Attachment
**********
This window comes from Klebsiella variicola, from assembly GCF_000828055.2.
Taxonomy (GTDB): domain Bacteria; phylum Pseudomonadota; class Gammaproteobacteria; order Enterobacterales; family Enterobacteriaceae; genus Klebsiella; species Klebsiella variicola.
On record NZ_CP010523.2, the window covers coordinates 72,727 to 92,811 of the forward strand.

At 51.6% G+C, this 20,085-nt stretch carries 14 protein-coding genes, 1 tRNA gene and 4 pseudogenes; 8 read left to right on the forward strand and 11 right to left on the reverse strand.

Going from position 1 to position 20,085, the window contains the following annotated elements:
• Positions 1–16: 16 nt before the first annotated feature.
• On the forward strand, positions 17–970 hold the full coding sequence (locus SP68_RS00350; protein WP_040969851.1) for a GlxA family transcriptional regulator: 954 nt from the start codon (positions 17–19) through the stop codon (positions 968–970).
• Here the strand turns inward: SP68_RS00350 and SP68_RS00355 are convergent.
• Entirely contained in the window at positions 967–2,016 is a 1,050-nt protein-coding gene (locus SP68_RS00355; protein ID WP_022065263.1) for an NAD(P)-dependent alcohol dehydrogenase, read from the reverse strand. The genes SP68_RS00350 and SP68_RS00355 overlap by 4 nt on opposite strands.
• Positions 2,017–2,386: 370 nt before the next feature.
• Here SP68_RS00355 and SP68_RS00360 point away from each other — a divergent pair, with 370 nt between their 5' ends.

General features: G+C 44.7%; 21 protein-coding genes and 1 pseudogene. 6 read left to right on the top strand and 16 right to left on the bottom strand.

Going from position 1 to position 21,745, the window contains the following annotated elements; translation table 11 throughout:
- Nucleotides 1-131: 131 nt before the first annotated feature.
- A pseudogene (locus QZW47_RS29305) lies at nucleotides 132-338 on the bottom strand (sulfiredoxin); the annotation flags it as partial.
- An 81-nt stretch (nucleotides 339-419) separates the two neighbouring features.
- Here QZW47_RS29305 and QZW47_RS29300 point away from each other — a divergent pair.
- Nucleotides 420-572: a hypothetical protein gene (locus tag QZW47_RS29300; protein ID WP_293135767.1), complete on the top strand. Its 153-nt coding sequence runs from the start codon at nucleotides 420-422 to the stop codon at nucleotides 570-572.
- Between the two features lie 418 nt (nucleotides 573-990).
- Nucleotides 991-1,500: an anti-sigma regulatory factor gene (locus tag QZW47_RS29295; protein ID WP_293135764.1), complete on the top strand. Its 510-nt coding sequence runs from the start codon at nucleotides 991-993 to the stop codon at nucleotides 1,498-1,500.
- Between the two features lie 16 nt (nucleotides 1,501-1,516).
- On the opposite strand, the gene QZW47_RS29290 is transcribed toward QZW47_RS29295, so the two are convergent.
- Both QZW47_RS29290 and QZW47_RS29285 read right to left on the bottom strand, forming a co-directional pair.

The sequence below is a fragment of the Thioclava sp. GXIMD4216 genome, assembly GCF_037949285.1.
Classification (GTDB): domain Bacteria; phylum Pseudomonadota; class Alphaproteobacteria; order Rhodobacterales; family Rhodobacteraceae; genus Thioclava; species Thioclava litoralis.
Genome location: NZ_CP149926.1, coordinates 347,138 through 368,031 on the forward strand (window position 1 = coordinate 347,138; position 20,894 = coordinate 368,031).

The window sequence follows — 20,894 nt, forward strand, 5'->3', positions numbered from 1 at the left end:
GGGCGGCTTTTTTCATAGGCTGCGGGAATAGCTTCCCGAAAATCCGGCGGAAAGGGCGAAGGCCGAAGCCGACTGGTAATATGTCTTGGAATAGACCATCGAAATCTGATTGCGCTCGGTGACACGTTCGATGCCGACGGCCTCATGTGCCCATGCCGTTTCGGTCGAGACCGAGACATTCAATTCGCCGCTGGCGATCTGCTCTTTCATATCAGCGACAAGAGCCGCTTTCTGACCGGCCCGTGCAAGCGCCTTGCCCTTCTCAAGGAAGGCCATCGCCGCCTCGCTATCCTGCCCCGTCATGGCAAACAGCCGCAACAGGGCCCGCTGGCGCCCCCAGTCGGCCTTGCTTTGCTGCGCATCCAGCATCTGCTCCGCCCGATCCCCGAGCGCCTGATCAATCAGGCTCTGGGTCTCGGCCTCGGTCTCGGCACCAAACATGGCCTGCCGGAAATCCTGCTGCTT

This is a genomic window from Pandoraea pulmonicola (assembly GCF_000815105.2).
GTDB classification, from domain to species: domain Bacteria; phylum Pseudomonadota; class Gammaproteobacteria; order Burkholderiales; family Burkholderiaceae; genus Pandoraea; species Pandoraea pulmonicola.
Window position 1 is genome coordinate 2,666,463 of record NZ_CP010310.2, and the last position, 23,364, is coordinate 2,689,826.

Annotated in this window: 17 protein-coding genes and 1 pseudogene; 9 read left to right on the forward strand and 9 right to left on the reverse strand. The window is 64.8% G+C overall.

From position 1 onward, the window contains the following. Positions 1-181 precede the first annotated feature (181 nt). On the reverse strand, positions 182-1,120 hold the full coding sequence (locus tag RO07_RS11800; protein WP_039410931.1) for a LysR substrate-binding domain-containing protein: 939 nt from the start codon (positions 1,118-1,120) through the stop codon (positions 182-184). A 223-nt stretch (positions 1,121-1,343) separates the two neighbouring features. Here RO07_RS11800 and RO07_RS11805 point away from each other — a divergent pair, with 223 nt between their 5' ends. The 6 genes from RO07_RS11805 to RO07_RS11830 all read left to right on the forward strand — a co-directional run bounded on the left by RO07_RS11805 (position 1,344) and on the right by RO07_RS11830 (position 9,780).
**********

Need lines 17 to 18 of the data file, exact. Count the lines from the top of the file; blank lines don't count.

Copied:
- Here QZW47_RS29305 and QZW47_RS29300 point away from each other — a divergent pair.
- Nucleotides 420-572: a hypothetical protein gene (locus tag QZW47_RS29300; protein ID WP_293135767.1), complete on the top strand. Its 153-nt coding sequence runs from the start codon at nucleotides 420-422 to the stop codon at nucleotides 570-572.